is the President of Cortes Community Radio , CKTZ 89.5 FM, where he has hosted a half hour program since 2014, and editor of the the ECOreport, a website dedicated to exploring how our lifestyle choices and technologies affect the West Coast of North America. He writes for both writes for both Clean Technica and PlanetSave on Important Media. He is a research junkie who has written over 1,600 since he was first published in 1982. Roy lives on Cortes Island, BC, Canada.



  • Chris

    Hi. For a relative newby please could someone explain “Utility PV market”. As in “The utility PV market continues to be the bedrock driver of new installation growth”. Thanks.

    • Bob_Wallace

      Residential is, fairly obviously, house roof-top solar. Smaller systems from one to a few kW of panels.

      Commercial, sometimes lumped in with residential under the categories “end-user” or “behind the meter” is large arrays on the tops of commercial buildings. Think covering the top of a large box store, warehouse or factory.

      Utility is industry-speak for solar farms. Large ground-mounted arrays which sell their power to utility companies.

      I’ll tack on a graph of installed cost for the three different categories in the US.

      The sentence “The utility PV market continues to be the bedrock driver of new installation growth” means that the largest amount of new solar installations in the US is in the utility, solar farm category.

      Most (all?) US utility solar is pre-sold to utilities. Companies that want to build a solar farm enter a contract with a utility that guarantees the utility will purchase all the farm output for 20 or 25 years. And the builder accepts a price which is usually fixed for the life of the contract, the Power Purchase Agreement (PPA). A few PPAs have an inflation clause where the price starts lower and rises over the life of the contract.

      • Chris

        Thanks for the explanation Bob, I had it all wrong in my head. Much obliged. Chris

        • Bob_Wallace

          Following your question I was wondering how the residential/commercial/utility installations were breaking down.

          Here’s the data from Greentech Media’s most recent solar report.

          • Chris

            Interesting….the apparent stasis/shrinkage in the Non-Residential category and do you have an idea why Q4 installations in the Utility category are so high compared to the other quarters? No more questions after this, promise.

          • Bob_Wallace

            On the Q4 thing, I’m just guessing. Solar farms generally take only a few months to construct and bring on line. I would guess that projects tend to get started up in the spring when the weather gets good and there’s a rush to finish and bring on line later in the year.

            Questions are fine. Good questions make people think.

          • Keanwood

            And the quote of the day is…

            “Questions are fine. Good questions make people think.”-Bob

          • Bob_Wallace

            People post to articles that are years old. Just yesterday someone went off on some fact or the other being wrong. It was right three years ago when the article was written….

  • globi

    In December 2011 Germany installed 3 GW already (3 GW in one single month).
    What’s the hold up America?

  • Ronald Brakels

    That’s 63 watts per person. The US is slowly catching up. Australia has 3 times as much per captia. (Boast, boast, but still kinda sad, considering.)

  • Aditya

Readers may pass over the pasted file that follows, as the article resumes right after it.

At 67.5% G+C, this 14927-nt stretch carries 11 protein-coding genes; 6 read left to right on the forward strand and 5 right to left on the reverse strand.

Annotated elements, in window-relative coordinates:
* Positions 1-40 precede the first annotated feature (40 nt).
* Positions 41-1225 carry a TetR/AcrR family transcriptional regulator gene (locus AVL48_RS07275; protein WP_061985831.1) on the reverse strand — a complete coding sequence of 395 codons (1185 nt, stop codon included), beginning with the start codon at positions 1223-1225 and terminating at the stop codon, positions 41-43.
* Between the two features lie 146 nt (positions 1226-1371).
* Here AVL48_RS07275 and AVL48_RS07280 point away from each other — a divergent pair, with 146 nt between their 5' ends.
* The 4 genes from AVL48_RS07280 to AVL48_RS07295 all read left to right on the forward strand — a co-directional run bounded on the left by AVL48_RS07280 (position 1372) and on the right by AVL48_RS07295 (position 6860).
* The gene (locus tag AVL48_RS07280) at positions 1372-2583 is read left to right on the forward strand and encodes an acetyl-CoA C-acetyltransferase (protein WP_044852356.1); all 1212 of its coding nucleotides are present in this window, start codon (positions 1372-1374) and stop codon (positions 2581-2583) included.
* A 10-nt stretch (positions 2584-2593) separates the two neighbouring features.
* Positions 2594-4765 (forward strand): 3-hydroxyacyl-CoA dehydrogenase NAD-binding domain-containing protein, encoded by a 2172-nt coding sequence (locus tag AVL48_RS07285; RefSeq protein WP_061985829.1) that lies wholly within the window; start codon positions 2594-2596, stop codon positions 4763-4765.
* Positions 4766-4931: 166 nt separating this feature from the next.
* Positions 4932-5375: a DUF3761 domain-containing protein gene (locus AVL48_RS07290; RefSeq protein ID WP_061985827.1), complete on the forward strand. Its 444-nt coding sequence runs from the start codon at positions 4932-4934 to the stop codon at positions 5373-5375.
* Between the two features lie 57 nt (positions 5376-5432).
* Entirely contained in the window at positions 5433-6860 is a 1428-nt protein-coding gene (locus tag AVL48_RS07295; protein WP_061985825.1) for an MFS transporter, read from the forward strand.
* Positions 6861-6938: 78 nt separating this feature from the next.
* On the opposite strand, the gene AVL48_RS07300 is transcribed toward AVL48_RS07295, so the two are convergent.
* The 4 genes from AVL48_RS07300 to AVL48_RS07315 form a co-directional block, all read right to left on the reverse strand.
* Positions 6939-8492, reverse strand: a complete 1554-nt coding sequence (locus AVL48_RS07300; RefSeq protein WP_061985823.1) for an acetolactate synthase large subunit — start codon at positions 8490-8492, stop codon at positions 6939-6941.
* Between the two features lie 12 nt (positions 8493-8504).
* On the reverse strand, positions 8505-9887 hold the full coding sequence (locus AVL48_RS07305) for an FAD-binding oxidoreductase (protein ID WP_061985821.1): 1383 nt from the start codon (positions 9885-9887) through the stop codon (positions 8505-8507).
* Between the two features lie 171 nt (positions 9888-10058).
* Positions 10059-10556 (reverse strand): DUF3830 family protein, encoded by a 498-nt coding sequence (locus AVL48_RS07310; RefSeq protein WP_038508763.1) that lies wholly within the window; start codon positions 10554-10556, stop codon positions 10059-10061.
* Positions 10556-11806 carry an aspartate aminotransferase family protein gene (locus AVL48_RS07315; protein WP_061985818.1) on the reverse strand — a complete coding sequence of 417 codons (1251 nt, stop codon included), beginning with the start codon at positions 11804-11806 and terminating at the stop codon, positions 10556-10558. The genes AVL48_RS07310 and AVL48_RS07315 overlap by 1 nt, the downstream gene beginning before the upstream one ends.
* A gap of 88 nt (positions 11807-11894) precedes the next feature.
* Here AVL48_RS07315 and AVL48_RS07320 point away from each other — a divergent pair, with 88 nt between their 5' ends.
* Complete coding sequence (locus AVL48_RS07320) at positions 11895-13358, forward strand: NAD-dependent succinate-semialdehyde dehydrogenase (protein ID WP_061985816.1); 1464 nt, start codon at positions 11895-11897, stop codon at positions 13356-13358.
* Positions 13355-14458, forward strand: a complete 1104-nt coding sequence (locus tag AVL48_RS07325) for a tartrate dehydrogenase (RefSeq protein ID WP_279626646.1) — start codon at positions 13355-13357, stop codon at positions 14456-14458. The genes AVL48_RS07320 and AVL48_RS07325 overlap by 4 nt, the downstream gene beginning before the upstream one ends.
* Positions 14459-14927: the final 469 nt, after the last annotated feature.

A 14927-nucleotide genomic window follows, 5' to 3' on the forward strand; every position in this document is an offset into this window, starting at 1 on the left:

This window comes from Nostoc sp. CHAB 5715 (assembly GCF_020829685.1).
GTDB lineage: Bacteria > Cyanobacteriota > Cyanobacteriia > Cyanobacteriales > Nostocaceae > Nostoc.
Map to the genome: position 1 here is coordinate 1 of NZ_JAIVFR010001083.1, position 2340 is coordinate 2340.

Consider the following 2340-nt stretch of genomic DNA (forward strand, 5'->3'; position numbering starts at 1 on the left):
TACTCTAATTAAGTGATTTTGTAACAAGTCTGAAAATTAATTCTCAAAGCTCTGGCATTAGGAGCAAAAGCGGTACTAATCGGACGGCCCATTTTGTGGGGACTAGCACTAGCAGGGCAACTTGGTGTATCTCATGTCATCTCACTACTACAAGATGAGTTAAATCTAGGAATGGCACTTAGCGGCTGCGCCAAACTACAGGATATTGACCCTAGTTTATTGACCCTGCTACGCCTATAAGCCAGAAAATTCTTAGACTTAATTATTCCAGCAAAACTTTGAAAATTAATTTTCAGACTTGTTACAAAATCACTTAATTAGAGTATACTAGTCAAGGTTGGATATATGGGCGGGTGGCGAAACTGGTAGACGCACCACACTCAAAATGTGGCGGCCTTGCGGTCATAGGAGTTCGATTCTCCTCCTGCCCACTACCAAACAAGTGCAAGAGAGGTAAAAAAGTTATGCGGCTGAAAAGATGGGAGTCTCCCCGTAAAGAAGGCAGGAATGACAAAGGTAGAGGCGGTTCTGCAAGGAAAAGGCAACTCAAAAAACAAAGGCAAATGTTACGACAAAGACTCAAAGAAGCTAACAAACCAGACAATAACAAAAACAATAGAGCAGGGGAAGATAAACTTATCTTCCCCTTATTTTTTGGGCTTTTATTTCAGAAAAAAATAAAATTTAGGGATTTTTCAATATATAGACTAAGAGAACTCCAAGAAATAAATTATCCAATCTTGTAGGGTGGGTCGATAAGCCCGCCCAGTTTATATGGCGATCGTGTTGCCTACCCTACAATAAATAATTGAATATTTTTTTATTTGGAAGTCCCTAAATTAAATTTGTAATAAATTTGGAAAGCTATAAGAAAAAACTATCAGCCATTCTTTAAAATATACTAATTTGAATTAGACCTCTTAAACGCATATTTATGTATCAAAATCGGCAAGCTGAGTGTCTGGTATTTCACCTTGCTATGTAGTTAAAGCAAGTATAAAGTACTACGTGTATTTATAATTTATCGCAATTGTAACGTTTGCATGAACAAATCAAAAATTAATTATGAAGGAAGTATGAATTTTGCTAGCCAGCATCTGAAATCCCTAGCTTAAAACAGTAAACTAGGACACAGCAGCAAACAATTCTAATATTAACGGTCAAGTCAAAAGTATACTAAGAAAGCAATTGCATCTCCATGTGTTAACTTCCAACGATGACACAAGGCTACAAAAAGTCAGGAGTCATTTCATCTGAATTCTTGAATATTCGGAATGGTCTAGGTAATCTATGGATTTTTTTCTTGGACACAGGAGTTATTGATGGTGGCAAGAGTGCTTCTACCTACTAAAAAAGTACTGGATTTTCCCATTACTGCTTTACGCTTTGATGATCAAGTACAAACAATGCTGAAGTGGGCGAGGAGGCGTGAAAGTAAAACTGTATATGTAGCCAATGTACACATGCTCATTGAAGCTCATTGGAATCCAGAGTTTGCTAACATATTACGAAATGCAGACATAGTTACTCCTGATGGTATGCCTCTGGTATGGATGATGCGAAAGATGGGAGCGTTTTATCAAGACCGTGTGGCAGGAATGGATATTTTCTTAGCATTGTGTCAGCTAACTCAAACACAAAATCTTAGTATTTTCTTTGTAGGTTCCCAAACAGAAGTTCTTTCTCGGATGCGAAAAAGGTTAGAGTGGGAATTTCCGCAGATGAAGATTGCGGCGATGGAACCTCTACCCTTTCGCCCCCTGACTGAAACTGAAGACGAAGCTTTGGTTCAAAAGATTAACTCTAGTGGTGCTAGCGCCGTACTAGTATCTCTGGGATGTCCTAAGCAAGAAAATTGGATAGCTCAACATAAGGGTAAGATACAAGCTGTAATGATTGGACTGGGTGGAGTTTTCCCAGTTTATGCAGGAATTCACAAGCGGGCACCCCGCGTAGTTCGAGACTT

What I would really like to see is, how the generation varies/increases.
    Increasing capacities is obviously excellent as it signals mass acceptance of renewable energy and solar, but higher efficiencies herald a greater impact.
    That coupled with storage is something that can enable people to go completely off grid.

  • JamesWimberley

    The recent growth has taken place against a background of flat world prices for modules, though IIRC inverter prices have been falling. The cost reductions in the US have come in BOS. The trend fall in solar module prices will surely resume sometime in the next few years – but nobody knows when. First-tier producers have been buying large new fabs, especially for PERC, but it’s not a gold rush. Meanwhile India keeps increasing its solar ambitions. My guess is that prices won’t start to drop again for another 18 months, taking us to 2017. Don’t take my word for it.

    • Bob_Wallace

      Here’s the (just now) updated cost of residential, commercial and utility solar in the US. No spectacular price drops. I don’t expect any/much as expiring subsidies drive demand high for the next five quarters.

      • Bob_Wallace

        Adding – annual percentage price decrease from Q2 2014 to Q2 2015 –

        Utility 10.8%
        Commercial 10.9%
        Residential 6.4%

        It’s good….

  • Frank

    Some us powerplants are old. Not sure how much they are investing in them. Solar and wind reduces their competitiveness. I see on era’s site that some coal plants are slated to drop off. Hoping wind and solar grabs a chunk.

    • Mike Dill

      Money quote from article: “Between July 2015 and December 2016, the U.S. solar PV market is expected to add 18 GWdc, which would exceed cumulative installations through the first half of 2014.”

      • Frank

        You are absolutely right! Almost feels like starting down the first drop of a roller coaster. Not quite ludicrous mode, but some sudden acceleration.

  • Brent Jatko

    A lot of this demand increase may have been “pull-through” of sales in anticipation of the sunset of the tax credit.

    But I see costs continuing to decrease even without subsidies.

    • Bob_Wallace

      I suspect costs will drop faster without subsidies.

      Installers will want to keep their companies running and should become very aggressive cost cutters.

      • Brent Jatko

        Good point. Thanks for the reply.